How did you do with this one? Embryonic stem cells are super important. At the eight-cell stage, all of the cells are identical and can become differentiated, or they can stay as stem cells. The stem cells support the development of the embryo by differentiating into nerve cells or muscle cells for example.
  • Question 5

Embryonic stem cells are taken from an embryo.

 

Where are adult stem cells found?

CORRECT ANSWER
Umbilical cord
Bone marrow
EDDIE SAYS
Did you get both options correct here? You can think of adult stem cells as originating from anywhere other than from an embryo. So, as long as stem cells are not taken from an embryo, they're usually referred to as 'adult'. Adult stem cells can still be found in children and not just actual adults! Adult stem cells are typically found in bone marrow or umbilical cord blood (sometimes called fetal stem cells) but can really be found almost anywhere like the heart or liver. Take a deep breath, you've got this!
  • Question 6

Adult stem cells are just as important as embryonic stem cells and have an important role in the human body.

 

Are the following statements about adult stem cells true or false?

CORRECT ANSWER
EDDIE SAYS
Adult stem cells don't get as much recognition as embryonic stem cells but they're really important too! Without them, we wouldn't be able to renew our cells if they become damaged, for example. Remember, adult stem cells are found in everyone, children as well as adults.
  • Question 7

Match up the key terms with their definitions. 

CORRECT ANSWER

Column A

Column B

Embryonic stem cell
Cells from the embryo that can fo...
Adult stem cell
Cells from adult tissue that can ...
Differentiate
To undergo change to become speci...
Risk
The chance of something bad happe...
Clone
A genetically identical copy
EDDIE SAYS
There are quite a few new terms in this topic of stem cells, so it's always useful to test yourself to make sure you're confident in using these key words. If you're still finding this challenging, you could always read the Introduction once more and maybe have another go at the questions. Another activity ticked off - brilliant stuff!
  • Question 8

There are risks involved when using stem cells for treatment.

 

What are some of these risks?

CORRECT ANSWER
Infection from operations
Tumours may form because of uncontrolled cell division
EDDIE SAYS
Medical treatments are never free of risk - often it's a matter of weighing up the benefits and risks before proceeding with treatment. With stem cells, because cells are dividing, there is a chance of uncontrolled cell division. There may also be a risk of disease transmission from donors, as well as infection risks when being operated on.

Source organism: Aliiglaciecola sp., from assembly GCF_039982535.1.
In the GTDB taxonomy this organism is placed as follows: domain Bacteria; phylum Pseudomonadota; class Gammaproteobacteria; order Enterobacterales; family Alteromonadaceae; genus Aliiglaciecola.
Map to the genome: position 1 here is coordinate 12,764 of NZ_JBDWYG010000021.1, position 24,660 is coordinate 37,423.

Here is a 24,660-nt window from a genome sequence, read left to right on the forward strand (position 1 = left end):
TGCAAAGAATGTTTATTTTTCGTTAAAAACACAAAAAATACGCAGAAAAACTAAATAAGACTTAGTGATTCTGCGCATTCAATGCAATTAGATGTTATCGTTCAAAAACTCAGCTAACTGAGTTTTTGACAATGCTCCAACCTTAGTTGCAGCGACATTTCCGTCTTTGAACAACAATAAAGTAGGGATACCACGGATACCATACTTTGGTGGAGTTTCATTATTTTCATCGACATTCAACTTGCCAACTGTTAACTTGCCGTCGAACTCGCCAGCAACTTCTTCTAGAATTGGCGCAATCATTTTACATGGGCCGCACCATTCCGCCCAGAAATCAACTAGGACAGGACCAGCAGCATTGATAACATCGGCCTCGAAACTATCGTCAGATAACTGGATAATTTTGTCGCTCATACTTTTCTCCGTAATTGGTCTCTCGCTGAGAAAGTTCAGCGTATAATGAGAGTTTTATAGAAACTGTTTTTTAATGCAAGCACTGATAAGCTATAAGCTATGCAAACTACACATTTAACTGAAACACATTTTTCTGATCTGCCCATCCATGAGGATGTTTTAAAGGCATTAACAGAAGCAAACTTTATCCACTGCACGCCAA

• Question 9

Andrew is in year 11 and learning about stem cells. He has learned that fetal stem cells are taken from the umbilical cord of a newborn baby. Andrew thinks it's better to take stem cells from an umbilical cord rather than an embryo. He believes it's wrong to interfere with a growing embryo.

 

What is a decision or opinion based on your personal beliefs called?

 

Image of teenage boy

CORRECT ANSWER
Ethics
EDDIE SAYS
All of these options seem plausible, don't they? Each one of the options above is to do with ideas, but there is only one that concerns personal feelings of whether or not something is morally right. Ethical opinions, or someone's ethics, are based on one's personal beliefs, so that there is no one right or wrong answer. People may have different opinions based on their religion or culture.
  • Question 10

Type 1 diabetes is a life long condition that affects many people. Diabetics often inject insulin on a daily basis. Stem cell research has potential benefits to diabetics.

 

What might be some of these benefits?

 

Image of a syringe

CORRECT ANSWER
Injecting insulin won't be needed
Pancreas will produce insulin
EDDIE SAYS
There were two answers to tick this time. In type 1 diabetes, the pancreas doesn't make the hormone insulin. Diabetics will have to inject insulin throughout the day. The insulin stops the levels of glucose getting too high, which can be extremely dangerous. Stem cell treatment could offer a potential cure for type 1 diabetics.